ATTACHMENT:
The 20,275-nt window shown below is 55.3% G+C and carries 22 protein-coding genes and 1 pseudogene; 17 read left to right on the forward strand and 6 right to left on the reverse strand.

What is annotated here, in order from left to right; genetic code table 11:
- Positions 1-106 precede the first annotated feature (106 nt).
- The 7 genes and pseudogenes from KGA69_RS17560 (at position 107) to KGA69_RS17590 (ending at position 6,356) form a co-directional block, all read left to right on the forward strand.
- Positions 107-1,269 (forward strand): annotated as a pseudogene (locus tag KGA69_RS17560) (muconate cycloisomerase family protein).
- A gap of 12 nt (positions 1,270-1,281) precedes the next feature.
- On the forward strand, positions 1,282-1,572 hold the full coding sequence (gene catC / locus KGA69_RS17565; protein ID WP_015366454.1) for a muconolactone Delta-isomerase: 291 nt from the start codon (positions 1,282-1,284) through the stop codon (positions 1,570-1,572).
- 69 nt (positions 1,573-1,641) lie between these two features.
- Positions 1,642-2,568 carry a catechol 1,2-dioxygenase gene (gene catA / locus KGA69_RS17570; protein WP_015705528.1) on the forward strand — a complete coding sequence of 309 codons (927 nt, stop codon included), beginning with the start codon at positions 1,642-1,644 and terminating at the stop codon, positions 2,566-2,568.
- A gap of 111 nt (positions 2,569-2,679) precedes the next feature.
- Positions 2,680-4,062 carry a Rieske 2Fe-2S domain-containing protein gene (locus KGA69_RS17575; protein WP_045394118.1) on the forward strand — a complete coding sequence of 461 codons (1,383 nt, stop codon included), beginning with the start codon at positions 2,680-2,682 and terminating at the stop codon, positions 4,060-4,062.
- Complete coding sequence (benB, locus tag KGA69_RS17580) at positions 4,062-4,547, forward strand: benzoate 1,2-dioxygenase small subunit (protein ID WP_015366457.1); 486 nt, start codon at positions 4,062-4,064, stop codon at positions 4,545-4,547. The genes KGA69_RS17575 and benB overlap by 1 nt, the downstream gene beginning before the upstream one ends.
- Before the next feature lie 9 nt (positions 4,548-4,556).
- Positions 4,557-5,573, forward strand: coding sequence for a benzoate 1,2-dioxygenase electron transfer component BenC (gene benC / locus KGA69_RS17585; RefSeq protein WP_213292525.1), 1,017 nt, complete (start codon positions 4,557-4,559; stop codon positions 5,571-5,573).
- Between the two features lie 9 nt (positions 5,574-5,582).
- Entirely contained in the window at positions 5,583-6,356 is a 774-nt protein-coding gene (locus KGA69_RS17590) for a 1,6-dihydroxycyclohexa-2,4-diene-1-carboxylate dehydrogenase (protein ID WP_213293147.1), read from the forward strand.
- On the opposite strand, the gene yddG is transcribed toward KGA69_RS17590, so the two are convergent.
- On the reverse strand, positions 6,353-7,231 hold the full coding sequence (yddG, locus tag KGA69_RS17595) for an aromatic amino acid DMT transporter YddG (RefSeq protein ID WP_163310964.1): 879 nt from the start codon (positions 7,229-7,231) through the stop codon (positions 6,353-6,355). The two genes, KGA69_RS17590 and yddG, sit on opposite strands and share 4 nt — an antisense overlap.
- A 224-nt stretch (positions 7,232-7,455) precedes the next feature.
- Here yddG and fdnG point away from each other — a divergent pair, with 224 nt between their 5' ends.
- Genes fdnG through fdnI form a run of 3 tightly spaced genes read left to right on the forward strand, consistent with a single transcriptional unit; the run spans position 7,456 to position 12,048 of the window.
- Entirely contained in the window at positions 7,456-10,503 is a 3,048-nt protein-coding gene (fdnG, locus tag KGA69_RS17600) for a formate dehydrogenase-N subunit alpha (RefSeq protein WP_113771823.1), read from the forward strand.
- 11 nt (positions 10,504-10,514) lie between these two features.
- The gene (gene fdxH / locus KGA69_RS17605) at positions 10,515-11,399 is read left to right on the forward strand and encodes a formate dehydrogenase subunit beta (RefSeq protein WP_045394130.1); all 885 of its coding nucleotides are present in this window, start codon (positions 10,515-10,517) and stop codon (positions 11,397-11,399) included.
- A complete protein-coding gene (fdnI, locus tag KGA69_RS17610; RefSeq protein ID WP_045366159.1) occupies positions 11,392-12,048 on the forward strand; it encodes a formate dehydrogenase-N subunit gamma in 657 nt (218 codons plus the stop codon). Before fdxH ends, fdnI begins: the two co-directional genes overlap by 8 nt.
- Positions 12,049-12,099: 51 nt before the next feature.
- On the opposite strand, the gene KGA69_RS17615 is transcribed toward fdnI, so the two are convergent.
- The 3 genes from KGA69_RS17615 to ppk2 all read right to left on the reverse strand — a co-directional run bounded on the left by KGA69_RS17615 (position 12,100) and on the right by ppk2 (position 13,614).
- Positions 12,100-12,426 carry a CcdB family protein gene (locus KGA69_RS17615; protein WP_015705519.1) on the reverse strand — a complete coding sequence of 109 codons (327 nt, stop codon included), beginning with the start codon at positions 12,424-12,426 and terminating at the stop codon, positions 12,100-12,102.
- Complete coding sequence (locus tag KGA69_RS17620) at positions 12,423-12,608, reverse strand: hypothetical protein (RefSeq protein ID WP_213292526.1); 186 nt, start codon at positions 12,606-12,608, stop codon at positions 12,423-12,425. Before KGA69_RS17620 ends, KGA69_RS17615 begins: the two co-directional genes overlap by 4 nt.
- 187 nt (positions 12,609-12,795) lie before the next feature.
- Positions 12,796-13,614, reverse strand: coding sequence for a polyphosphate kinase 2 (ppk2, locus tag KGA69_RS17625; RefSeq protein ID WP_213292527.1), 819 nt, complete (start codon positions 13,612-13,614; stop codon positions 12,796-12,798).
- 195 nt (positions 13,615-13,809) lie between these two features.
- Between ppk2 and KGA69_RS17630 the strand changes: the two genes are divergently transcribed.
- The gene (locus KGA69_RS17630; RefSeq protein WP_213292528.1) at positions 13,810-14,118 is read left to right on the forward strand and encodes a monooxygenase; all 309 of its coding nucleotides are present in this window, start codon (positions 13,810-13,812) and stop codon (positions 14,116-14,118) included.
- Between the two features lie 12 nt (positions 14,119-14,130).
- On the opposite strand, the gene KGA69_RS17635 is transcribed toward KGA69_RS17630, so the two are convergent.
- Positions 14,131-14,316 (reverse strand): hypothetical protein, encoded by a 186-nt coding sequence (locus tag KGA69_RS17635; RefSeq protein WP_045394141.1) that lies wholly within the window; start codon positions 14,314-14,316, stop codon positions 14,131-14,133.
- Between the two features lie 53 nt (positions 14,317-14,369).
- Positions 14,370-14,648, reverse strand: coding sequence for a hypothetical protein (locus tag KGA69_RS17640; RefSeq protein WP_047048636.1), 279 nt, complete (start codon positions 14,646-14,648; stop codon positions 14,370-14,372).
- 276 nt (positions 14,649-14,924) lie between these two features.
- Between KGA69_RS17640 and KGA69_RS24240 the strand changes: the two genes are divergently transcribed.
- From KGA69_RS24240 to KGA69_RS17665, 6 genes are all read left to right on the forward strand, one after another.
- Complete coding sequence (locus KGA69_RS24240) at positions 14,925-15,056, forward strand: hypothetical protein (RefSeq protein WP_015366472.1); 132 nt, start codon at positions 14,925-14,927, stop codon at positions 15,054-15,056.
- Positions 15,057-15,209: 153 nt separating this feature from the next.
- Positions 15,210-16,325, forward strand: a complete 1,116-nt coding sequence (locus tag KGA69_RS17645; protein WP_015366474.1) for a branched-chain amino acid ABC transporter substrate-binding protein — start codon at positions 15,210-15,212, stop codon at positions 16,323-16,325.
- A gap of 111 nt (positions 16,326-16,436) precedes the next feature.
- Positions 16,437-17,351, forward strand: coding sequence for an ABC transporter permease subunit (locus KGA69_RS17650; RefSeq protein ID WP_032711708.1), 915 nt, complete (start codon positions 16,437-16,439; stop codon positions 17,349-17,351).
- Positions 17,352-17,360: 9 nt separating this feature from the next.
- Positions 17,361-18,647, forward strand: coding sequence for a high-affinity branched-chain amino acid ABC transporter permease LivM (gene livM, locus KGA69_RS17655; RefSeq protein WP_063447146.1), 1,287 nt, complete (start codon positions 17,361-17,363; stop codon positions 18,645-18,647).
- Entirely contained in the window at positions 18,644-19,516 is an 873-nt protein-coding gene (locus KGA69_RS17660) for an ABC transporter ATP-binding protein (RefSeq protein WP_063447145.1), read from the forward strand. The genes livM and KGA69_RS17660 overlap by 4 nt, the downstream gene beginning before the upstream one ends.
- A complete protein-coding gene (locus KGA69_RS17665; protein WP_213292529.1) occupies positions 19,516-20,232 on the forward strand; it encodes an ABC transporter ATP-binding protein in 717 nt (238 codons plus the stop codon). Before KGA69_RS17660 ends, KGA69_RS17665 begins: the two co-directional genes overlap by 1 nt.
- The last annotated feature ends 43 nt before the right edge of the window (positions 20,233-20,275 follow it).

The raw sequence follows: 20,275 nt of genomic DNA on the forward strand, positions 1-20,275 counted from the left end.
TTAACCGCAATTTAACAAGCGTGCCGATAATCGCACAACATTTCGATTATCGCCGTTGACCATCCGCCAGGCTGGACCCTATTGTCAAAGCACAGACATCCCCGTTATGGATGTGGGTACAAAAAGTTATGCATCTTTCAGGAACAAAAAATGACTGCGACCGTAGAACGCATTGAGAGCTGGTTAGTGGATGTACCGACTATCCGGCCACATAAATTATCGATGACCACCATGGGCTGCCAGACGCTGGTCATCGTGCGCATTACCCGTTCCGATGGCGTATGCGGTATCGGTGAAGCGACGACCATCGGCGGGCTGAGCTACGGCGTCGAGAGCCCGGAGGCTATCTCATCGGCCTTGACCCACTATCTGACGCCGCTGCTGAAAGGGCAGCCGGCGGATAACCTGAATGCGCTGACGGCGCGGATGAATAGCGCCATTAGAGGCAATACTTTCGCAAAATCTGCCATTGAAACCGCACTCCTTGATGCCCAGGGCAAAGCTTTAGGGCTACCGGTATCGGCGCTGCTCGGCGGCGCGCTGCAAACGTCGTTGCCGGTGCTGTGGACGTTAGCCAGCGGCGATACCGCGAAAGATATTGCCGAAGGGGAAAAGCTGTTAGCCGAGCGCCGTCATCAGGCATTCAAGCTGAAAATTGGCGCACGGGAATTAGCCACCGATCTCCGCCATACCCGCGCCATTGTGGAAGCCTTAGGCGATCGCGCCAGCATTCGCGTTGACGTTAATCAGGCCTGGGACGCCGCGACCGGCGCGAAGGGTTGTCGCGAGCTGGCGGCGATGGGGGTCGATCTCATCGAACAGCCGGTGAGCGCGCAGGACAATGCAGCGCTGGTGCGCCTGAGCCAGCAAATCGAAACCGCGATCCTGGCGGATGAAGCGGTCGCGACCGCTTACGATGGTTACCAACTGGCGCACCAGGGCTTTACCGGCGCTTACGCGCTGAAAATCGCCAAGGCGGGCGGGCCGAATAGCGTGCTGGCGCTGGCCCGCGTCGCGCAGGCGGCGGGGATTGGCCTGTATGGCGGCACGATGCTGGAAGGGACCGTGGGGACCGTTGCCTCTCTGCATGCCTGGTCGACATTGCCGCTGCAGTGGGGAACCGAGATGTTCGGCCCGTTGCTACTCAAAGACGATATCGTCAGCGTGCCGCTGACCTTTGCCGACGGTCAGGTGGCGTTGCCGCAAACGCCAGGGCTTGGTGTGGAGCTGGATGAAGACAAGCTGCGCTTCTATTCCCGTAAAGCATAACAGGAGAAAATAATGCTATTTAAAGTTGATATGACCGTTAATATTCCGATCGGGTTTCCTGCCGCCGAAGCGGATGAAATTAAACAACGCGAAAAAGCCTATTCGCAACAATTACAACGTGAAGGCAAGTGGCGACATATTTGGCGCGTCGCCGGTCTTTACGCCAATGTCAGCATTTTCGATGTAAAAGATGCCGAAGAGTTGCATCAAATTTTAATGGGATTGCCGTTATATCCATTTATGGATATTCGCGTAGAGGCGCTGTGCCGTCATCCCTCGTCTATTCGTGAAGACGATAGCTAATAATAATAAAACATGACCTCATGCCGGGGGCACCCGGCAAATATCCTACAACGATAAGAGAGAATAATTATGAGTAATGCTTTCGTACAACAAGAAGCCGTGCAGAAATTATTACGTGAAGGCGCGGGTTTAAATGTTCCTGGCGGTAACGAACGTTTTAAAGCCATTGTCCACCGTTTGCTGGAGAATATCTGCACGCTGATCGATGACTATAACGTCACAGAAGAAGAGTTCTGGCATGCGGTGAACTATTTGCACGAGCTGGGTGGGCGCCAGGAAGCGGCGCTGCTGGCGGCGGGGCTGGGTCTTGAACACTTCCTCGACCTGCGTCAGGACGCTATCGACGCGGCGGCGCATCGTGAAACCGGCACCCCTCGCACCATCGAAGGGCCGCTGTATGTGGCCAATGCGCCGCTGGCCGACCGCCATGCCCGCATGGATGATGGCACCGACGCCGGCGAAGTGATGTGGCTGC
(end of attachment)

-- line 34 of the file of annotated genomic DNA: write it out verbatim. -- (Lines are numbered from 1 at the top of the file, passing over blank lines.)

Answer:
- Between ppk2 and KGA69_RS17630 the strand changes: the two genes are divergently transcribed.